India explores new Destinations
Medical tourism is a growing sector in India. In October 2015, India’s medical tourism sector was estimated to be worth US$3 billion. It is projected to grow to $7–8 billion by 2020. According to the Confederation of Indian Industries (CII), the primary reason that attracts medical value travel to India is cost-effectiveness, and treatment from accredited facilities at par with developed countries at much lower cost. The Medical Tourism Market Report: 2015 found that India was “one of the lowest cost and highest quality of all medical tourism destinations, it offers wide variety of procedures at about one-tenth the cost of similar procedures in the United States.”
Foreign patients travelling to India to seek medical treatment in 2012, 2013 and 2014 numbered 171,021, 236,898, and 184,298 respectively. Traditionally, the United States and the United Kingdom have been the largest source countries for medical tourism to India. However, according to a CII-Grant Thornton report released in October 2015, Bangladeshis and Afghans accounted for 34% of foreign patients, the maximum share, primarily due to their close proximity with India and poor healthcare infrastructure. Russia and the Commonwealth of Independent States (CIS) accounted for 30 per cent share of foreign medical tourist arrivals. Other major sources of patients include Africa and the Middle East, particularly the Persian Gulf countries. In 2015, India became the top destination for Russians seeking medical treatment. Chennai, Kolkata, Mumbai, Hyderabad, Bangalore and the National Capital Region received the highest number of foreign patients primarily from South Eastern countries.
Advantages of medical treatment in India include reduced costs, the availability of latest medical technologies, and a growing compliance on international quality standards, Doctors trained in western countries including US and UK, as well as English-speaking personnel, due to which foreigners are less likely to face language barrier in India. According to the Confederation of Indian Industries (CII), the primary reason that attracts medical value travel to India is cost-effectiveness, and treatment from accredited facilities at par with developed countries at much lower cost. The Medical Tourism Market Report: 2015 found that India was “one of the lowest cost and highest quality of all medical tourism destinations, it offers wide variety of procedures at about one-tenth the cost of similar procedures in the United States.”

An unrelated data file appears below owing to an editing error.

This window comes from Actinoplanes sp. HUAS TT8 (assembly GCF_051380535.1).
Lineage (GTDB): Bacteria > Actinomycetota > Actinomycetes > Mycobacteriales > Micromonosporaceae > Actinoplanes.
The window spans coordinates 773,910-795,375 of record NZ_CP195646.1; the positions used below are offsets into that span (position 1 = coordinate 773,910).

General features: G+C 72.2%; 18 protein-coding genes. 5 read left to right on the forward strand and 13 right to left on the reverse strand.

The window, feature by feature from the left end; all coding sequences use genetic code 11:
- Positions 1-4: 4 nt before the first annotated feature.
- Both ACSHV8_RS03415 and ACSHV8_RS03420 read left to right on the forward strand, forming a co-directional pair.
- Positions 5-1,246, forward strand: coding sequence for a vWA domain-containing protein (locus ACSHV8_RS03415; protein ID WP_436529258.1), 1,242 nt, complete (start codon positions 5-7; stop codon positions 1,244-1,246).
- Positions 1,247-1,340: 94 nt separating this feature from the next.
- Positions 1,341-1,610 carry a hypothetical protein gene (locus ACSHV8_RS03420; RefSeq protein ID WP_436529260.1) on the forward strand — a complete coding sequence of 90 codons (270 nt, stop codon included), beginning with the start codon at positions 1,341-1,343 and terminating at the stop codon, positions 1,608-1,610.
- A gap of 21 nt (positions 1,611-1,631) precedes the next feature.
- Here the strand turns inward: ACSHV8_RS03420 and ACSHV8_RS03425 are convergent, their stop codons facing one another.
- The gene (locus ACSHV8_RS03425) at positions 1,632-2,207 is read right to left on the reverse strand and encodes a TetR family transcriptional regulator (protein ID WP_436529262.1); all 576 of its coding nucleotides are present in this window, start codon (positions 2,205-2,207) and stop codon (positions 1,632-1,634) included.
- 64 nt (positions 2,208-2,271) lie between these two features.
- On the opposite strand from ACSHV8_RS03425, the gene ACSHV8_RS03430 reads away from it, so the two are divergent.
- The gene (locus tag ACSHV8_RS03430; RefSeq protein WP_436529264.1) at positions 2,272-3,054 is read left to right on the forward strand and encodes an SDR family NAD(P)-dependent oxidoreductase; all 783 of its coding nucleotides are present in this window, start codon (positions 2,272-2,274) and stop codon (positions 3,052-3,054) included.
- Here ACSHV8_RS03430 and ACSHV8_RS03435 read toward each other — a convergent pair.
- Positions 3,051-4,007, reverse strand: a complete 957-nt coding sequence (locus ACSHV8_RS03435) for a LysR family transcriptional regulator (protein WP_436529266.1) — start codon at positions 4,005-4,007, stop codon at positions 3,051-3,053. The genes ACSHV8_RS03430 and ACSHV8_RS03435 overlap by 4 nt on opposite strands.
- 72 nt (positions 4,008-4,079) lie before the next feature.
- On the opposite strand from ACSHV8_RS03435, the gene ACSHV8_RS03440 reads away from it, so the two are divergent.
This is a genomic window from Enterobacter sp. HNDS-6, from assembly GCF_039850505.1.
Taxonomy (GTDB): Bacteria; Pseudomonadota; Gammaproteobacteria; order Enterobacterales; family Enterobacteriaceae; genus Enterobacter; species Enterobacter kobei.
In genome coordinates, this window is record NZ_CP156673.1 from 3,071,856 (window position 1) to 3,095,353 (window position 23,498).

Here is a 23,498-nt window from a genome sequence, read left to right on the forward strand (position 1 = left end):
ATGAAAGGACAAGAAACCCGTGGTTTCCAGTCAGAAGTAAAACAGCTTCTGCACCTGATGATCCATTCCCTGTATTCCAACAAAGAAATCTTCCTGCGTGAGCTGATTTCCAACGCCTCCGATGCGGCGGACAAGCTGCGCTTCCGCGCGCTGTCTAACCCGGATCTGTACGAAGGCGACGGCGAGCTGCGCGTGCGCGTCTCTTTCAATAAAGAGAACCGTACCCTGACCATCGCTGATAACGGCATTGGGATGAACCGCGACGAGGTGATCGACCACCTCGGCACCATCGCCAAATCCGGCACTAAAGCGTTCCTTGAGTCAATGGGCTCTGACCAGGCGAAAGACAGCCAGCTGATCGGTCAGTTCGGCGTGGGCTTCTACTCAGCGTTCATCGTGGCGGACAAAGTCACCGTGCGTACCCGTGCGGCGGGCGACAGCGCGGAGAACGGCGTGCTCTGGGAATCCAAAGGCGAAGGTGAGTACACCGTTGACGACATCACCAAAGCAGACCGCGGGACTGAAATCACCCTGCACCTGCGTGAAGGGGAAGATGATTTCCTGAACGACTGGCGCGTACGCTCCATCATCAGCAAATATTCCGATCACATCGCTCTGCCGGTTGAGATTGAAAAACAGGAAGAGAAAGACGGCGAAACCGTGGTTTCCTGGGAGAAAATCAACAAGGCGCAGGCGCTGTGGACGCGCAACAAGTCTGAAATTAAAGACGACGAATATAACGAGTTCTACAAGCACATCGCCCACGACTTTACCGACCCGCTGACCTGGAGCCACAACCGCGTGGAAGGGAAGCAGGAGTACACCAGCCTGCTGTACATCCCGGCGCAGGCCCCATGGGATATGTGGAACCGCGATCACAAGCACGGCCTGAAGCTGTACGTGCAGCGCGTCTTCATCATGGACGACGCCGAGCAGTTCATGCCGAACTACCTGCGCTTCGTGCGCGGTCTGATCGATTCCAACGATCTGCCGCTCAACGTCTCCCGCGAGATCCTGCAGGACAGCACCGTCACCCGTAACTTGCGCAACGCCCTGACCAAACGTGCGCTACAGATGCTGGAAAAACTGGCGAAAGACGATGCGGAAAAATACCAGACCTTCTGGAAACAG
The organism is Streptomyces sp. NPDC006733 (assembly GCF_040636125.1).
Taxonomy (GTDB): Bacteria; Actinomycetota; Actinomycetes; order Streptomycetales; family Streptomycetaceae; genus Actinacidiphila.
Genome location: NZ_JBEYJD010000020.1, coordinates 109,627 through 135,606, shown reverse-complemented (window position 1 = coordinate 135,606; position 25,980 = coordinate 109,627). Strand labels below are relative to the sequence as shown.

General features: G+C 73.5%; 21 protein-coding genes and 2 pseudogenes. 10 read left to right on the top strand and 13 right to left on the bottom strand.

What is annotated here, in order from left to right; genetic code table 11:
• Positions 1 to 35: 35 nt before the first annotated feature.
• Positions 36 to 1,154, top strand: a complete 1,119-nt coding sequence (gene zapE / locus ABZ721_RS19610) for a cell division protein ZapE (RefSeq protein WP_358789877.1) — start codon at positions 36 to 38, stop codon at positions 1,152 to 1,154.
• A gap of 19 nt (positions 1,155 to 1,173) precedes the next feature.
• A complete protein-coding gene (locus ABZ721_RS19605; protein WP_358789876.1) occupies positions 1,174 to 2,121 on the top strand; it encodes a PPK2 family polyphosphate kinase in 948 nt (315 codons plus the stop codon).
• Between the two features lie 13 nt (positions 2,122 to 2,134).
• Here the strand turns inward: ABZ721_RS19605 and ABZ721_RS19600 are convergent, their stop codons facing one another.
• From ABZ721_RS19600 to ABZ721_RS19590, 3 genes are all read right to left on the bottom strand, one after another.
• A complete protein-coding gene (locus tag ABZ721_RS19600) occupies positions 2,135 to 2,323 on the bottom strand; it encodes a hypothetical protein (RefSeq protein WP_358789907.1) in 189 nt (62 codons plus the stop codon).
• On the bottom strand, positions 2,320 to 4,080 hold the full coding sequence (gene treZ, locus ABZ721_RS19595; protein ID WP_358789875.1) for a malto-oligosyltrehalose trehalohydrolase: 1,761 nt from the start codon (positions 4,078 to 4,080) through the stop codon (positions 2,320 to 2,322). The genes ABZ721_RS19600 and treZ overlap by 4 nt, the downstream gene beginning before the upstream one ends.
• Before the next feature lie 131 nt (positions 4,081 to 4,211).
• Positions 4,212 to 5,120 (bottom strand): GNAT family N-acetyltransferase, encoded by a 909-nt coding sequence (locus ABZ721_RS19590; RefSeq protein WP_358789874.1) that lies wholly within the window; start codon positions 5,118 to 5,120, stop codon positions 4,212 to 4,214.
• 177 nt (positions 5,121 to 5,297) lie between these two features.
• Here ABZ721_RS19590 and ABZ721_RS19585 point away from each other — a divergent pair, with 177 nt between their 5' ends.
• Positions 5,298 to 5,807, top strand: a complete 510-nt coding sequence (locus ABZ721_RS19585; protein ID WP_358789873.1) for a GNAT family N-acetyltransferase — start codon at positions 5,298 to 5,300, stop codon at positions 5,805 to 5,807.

Most estimates found that treatment costs in India start at around one-tenth of the price of comparable treatment in the United States or the United Kingdom. The most popular treatments sought in India by medical tourists are alternative medicine, bone-marrow transplant, cardiac bypass, eye surgery and hip replacement. India is known in particular for heart surgery, hip resurfacing and other areas of advanced medicine.
Quality of care
India has 28 Joint Commission International (JCI) accredited hospitals. However, for a patient traveling to India, it is important to find the optimal Doctor-Hospital combination. After the patient has been treated, the patient has the option of either recuperating in the hospital or at a paid accommodation nearby. Many hospitals also give the option of continuing the treatment through telemedicine.
The city of Chennai has been termed “India’s health capital”. Multi- and super-specialty hospitals across the city bring in an estimated 150 international patients every day. Chennai attracts about 45 per cent of health tourists from abroad arriving in the country and 30 to 40 per cent of domestic health tourists. Factors behind the tourist inflow in the city include low costs, little to no waiting period, and facilities offered at the specialty hospitals in the city. Chennai has an estimated 12,500 hospital beds, of which only half is used by the city’s population with the rest being shared by patients from other states of the country and foreigners. Dental clinics have attracted dental care tourism to Chennai.
Ease of travel
The government has removed visa restrictions on tourist visas that required a two-month gap between consecutive visits for people from Gulf countries which is likely to boost medical tourism. A visa-on-arrival scheme for tourists from select countries has been instituted which allows foreign nationals to stay in India for 30 days for medical reasons. In 2016, citizens of Bangladesh, Afghanistan, Maldives, Republic of Korea and Nigeria availed the most medical visas.
Despite India’s diversity of languages, English is an official language and is widely spoken by most people and almost universally by medical professionals. In Noida, which is fast emerging as a hotspot for medical tourism, a number of hospitals have hired language translators to make patients from Balkan and African countries feel more comfortable while at the same time helping in the facilitation of their treatment.